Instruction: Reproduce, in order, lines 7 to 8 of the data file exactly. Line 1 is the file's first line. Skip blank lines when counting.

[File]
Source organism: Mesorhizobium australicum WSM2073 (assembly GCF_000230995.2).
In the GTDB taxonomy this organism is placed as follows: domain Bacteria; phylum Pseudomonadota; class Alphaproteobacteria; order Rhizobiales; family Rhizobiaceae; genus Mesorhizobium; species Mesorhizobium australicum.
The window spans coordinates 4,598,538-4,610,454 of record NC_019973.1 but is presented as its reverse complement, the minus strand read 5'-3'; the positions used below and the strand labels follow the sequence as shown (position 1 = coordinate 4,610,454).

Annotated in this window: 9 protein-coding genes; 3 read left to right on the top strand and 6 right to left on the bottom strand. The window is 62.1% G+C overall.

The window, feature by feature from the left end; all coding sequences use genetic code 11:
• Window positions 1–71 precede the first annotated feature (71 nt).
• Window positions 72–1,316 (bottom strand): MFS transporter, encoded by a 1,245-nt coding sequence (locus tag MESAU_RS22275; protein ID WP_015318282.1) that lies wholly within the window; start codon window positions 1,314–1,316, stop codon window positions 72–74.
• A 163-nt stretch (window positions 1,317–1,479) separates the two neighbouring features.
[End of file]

• Window positions 72–1,316 (bottom strand): MFS transporter, encoded by a 1,245-nt coding sequence (locus tag MESAU_RS22275; protein ID WP_015318282.1) that lies wholly within the window; start codon window positions 1,314–1,316, stop codon window positions 72–74.
• A 163-nt stretch (window positions 1,317–1,479) separates the two neighbouring features.